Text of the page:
The Manchester Royal Infirmary in the UK has shut its Accident and Emergency unit after a suspected Middle East Respiratory Syndrome–-MERS–outbreak, today. According to the hospital, two patients are investigated for the condition. This obliged the administration to shut down their emergency department.
A hospital spokesman said: “Both patients have been isolated for ongoing clinical treatment and management of their condition,” a hospital spokesperson said, adding that there was “no significant risk to public health,” the BBC reported.
Details are still emerging.
Some facts about MERS
According to the World Health Organization (WHO), MERS was first reported in the Kingdom of Saudi Arabia in September 2012. To date, 26 countries have reported infections, including China, Malaysia, the Philippines, the UK, the US and the Republic of Korea from the Western Pacific Region.
“It is possible that further healthcare associated clusters could occur in the Western Pacific Region following an imported case returning from the Middle East, as is currently being observed in the Republic of Korea,” WHO recently said.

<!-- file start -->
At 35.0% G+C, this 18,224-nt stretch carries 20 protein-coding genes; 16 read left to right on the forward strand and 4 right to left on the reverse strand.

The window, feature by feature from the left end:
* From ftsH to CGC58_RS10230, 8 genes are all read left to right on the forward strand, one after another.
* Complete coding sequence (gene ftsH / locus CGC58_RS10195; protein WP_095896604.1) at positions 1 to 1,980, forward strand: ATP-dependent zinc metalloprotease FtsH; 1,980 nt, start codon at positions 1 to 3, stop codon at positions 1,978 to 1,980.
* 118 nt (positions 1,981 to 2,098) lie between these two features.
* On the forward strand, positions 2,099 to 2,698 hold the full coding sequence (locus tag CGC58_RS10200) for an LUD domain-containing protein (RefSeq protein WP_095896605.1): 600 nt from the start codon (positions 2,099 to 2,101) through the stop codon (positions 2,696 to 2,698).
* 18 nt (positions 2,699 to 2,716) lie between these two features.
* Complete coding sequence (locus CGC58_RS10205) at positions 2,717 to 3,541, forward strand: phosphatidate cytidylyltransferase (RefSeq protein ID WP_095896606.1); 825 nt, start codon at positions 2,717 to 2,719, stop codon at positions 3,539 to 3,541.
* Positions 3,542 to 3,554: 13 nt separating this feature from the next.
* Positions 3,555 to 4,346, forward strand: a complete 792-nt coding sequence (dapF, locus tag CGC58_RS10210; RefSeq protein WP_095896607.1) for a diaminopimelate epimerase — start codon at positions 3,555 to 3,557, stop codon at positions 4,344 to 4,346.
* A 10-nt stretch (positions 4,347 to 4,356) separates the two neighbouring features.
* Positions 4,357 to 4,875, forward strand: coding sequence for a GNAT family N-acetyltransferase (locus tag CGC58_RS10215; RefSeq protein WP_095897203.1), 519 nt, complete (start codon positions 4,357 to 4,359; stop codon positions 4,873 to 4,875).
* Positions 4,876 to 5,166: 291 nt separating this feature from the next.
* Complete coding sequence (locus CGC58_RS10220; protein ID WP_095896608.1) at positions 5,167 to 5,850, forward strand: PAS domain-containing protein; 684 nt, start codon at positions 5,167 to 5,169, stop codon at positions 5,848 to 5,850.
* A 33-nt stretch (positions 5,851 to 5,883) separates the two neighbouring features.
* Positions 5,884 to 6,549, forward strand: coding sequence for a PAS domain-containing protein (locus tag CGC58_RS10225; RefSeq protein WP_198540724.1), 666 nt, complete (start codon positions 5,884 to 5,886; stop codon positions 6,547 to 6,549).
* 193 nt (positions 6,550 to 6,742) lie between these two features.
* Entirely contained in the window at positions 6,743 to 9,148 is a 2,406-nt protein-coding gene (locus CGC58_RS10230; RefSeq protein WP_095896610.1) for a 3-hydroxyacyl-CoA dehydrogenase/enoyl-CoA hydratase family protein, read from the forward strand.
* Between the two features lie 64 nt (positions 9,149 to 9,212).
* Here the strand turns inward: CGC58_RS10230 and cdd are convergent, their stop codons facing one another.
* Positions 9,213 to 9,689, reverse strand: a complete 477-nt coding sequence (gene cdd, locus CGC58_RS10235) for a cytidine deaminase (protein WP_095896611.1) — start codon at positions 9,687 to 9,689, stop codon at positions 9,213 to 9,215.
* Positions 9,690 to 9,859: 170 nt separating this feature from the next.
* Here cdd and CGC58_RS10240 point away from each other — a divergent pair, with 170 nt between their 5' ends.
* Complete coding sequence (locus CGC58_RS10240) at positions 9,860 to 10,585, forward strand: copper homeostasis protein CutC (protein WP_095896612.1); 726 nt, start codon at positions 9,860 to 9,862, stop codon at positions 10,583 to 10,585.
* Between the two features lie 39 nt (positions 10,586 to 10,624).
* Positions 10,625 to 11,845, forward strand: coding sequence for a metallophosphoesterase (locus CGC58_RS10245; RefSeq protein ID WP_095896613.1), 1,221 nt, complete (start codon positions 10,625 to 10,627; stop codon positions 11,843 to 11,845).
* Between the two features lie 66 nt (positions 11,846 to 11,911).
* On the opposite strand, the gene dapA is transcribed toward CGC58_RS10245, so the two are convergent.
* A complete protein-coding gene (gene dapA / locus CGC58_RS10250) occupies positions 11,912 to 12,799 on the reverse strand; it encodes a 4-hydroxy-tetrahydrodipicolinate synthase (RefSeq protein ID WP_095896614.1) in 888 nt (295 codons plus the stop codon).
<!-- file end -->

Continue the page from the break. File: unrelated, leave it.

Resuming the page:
What are the symptoms?
The organization recommends increasing efforts to raise awareness of the disease among travellers going to and travelling from affected countries. Typical symptoms include fever, cough and shortness of breath. Around 36% of reported patients with the virus have died.
The viral respiratory illness spreads quickly. The last case of MERS infection in the Republic of Korea was confirmed on July 4 2015. Yet, by July 27, there were 186 confirmed cases – most reported in the Republic of Korea, 1 in China – including 36 deaths.
Mostly human-to-human infections
The virus is particularly dangerous for older people, people with a weak immune systems, and those with chronic diseases such as cancer, chronic lung disease and diabetes. Although the majority of human cases of MERS have been attributed to human-to-human infections, camels are also likely to be a major reservoir host for the disease.
Despite the emergency, the virus does not seem to pass easily from person to person unless there is close contact, such as occurs when providing unprotected care to a patient. However, experts highlighted the importance of clustering the virus around health facilities in order to prevent it from circulating in communities. In any given country, continued monitoring for MERS cases is critical.
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